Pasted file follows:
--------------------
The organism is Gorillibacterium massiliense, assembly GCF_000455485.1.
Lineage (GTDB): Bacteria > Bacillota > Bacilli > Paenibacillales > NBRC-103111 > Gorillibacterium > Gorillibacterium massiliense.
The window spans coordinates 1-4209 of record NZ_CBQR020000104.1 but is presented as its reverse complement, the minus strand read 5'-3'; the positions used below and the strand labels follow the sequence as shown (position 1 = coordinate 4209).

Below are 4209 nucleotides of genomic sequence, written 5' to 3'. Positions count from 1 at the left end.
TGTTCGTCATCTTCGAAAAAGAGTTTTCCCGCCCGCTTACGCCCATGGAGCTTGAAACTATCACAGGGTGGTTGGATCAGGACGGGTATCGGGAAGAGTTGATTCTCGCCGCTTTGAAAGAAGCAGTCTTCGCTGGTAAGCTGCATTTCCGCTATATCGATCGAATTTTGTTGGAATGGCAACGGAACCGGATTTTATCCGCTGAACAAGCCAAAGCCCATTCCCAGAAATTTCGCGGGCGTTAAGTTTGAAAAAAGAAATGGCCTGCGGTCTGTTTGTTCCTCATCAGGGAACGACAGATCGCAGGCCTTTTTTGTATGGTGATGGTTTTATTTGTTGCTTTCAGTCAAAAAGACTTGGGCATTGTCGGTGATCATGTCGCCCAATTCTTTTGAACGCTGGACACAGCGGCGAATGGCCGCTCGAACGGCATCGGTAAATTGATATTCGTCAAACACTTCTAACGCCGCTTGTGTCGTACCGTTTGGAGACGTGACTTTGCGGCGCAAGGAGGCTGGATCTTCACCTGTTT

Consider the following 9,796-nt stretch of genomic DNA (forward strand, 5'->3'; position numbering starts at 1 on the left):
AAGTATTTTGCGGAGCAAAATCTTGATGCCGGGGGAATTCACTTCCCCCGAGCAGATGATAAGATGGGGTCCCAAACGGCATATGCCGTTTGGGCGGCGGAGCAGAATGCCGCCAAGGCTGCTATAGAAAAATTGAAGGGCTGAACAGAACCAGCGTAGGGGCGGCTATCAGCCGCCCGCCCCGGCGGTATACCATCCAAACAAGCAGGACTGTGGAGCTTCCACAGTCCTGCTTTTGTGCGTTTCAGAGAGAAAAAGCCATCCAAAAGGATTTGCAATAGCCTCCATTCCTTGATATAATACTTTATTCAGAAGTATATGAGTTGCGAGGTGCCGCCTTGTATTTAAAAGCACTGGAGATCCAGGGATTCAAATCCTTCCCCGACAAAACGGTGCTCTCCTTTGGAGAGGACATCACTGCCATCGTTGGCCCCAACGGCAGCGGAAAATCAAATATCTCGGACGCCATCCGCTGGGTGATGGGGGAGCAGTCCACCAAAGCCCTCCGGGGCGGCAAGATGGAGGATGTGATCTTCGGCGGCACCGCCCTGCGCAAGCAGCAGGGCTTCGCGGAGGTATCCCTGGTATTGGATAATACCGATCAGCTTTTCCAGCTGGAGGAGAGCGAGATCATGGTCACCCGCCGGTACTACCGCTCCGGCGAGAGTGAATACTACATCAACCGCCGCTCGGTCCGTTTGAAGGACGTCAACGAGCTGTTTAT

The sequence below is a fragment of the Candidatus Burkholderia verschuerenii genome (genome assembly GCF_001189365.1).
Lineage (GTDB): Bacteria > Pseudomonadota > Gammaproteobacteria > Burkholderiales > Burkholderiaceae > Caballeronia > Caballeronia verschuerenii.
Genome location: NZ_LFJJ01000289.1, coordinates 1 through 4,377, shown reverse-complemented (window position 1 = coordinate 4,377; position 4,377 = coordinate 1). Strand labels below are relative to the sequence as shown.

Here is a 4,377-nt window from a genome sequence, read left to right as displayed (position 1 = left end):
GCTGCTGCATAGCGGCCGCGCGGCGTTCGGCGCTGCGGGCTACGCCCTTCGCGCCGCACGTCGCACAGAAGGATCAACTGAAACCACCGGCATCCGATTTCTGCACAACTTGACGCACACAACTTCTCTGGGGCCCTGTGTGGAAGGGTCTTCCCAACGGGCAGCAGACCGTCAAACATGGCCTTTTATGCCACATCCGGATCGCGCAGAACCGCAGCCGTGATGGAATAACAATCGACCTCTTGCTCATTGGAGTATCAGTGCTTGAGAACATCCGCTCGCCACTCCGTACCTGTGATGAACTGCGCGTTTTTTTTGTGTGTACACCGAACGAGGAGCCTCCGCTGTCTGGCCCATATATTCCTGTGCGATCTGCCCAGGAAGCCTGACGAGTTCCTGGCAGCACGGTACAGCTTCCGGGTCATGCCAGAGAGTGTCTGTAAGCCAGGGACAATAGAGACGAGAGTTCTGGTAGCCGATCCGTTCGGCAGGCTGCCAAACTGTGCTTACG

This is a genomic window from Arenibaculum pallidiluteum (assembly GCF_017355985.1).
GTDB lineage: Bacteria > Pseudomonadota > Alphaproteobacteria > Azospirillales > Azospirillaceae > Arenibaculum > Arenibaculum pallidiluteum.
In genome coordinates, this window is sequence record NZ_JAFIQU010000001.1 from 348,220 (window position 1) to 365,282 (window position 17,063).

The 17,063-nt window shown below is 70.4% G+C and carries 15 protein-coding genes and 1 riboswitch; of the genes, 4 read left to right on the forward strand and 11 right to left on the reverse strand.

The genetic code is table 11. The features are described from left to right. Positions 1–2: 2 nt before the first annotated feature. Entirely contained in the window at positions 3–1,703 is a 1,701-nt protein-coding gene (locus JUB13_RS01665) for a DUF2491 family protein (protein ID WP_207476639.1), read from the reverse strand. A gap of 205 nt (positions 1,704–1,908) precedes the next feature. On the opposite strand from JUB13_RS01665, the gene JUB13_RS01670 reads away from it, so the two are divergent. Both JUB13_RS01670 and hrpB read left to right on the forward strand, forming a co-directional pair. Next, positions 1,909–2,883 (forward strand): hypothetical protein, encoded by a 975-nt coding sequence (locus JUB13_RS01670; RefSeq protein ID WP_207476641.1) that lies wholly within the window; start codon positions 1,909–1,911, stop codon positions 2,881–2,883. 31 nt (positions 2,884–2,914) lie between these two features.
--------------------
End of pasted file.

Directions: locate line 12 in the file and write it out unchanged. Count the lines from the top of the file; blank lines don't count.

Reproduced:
GCTGCTGCATAGCGGCCGCGCGGCGTTCGGCGCTGCGGGCTACGCCCTTCGCGCCGCACGTCGCACAGAAGGATCAACTGAAACCACCGGCATCCGATTTCTGCACAACTTGACGCACACAACTTCTCTGGGGCCCTGTGTGGAAGGGTCTTCCCAACGGGCAGCAGACCGTCAAACATGGCCTTTTATGCCACATCCGGATCGCGCAGAACCGCAGCCGTGATGGAATAACAATCGACCTCTTGCTCATTGGAGTATCAGTGCTTGAGAACATCCGCTCGCCACTCCGTACCTGTGATGAACTGCGCGTTTTTTTTGTGTGTACACCGAACGAGGAGCCTCCGCTGTCTGGCCCATATATTCCTGTGCGATCTGCCCAGGAAGCCTGACGAGTTCCTGGCAGCACGGTACAGCTTCCGGGTCATGCCAGAGAGTGTCTGTAAGCCAGGGACAATAGAGACGAGAGTTCTGGTAGCCGATCCGTTCGGCAGGCTGCCAAACTGTGCTTACG